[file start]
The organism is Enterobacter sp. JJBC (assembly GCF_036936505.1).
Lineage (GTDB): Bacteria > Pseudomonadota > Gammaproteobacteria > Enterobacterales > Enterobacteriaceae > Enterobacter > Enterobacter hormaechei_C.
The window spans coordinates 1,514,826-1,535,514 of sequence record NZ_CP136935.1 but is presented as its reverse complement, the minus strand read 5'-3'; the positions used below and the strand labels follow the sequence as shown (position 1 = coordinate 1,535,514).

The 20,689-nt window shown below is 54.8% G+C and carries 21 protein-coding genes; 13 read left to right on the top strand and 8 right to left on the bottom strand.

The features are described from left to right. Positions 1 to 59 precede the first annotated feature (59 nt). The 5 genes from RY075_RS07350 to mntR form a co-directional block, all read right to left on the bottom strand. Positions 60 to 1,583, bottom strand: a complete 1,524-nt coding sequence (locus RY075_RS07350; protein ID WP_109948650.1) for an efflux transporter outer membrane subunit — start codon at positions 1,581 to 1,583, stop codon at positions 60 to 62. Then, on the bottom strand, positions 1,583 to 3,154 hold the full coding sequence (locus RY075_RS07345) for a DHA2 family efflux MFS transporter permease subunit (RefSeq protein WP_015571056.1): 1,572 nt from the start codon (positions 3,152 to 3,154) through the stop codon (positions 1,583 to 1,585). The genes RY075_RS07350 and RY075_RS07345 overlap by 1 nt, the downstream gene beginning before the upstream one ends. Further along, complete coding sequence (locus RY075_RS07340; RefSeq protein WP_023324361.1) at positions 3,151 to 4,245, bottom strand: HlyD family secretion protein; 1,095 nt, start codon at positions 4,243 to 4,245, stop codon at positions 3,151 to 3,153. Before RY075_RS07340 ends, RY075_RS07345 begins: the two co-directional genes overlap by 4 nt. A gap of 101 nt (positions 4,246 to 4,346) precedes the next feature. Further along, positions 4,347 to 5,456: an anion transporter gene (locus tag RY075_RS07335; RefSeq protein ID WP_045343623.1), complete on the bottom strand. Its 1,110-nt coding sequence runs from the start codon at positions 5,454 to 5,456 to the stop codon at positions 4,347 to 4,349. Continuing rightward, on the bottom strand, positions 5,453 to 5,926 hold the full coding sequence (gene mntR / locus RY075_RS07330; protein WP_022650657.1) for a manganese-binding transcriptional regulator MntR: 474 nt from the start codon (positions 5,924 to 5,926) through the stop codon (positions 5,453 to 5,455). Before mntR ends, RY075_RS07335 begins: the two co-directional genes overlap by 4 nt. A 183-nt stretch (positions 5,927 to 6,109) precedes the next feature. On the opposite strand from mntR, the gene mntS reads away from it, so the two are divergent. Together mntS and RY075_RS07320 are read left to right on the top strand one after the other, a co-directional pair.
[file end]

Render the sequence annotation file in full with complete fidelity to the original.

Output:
The organism is Enterobacter sp. JJBC (assembly GCF_036936505.1).
Lineage (GTDB): Bacteria > Pseudomonadota > Gammaproteobacteria > Enterobacterales > Enterobacteriaceae > Enterobacter > Enterobacter hormaechei_C.
The window spans coordinates 1,514,826-1,535,514 of sequence record NZ_CP136935.1 but is presented as its reverse complement, the minus strand read 5'-3'; the positions used below and the strand labels follow the sequence as shown (position 1 = coordinate 1,535,514).

The 20,689-nt window shown below is 54.8% G+C and carries 21 protein-coding genes; 13 read left to right on the top strand and 8 right to left on the bottom strand.

The features are described from left to right. Positions 1 to 59 precede the first annotated feature (59 nt). The 5 genes from RY075_RS07350 to mntR form a co-directional block, all read right to left on the bottom strand. Positions 60 to 1,583, bottom strand: a complete 1,524-nt coding sequence (locus RY075_RS07350; protein ID WP_109948650.1) for an efflux transporter outer membrane subunit — start codon at positions 1,581 to 1,583, stop codon at positions 60 to 62. Then, on the bottom strand, positions 1,583 to 3,154 hold the full coding sequence (locus RY075_RS07345) for a DHA2 family efflux MFS transporter permease subunit (RefSeq protein WP_015571056.1): 1,572 nt from the start codon (positions 3,152 to 3,154) through the stop codon (positions 1,583 to 1,585). The genes RY075_RS07350 and RY075_RS07345 overlap by 1 nt, the downstream gene beginning before the upstream one ends. Further along, complete coding sequence (locus RY075_RS07340; RefSeq protein WP_023324361.1) at positions 3,151 to 4,245, bottom strand: HlyD family secretion protein; 1,095 nt, start codon at positions 4,243 to 4,245, stop codon at positions 3,151 to 3,153. Before RY075_RS07340 ends, RY075_RS07345 begins: the two co-directional genes overlap by 4 nt. A gap of 101 nt (positions 4,246 to 4,346) precedes the next feature. Further along, positions 4,347 to 5,456: an anion transporter gene (locus tag RY075_RS07335; RefSeq protein ID WP_045343623.1), complete on the bottom strand. Its 1,110-nt coding sequence runs from the start codon at positions 5,454 to 5,456 to the stop codon at positions 4,347 to 4,349. Continuing rightward, on the bottom strand, positions 5,453 to 5,926 hold the full coding sequence (gene mntR / locus RY075_RS07330; protein WP_022650657.1) for a manganese-binding transcriptional regulator MntR: 474 nt from the start codon (positions 5,924 to 5,926) through the stop codon (positions 5,453 to 5,455). Before mntR ends, RY075_RS07335 begins: the two co-directional genes overlap by 4 nt. A 183-nt stretch (positions 5,927 to 6,109) precedes the next feature. On the opposite strand from mntR, the gene mntS reads away from it, so the two are divergent. Together mntS and RY075_RS07320 are read left to right on the top strand one after the other, a co-directional pair.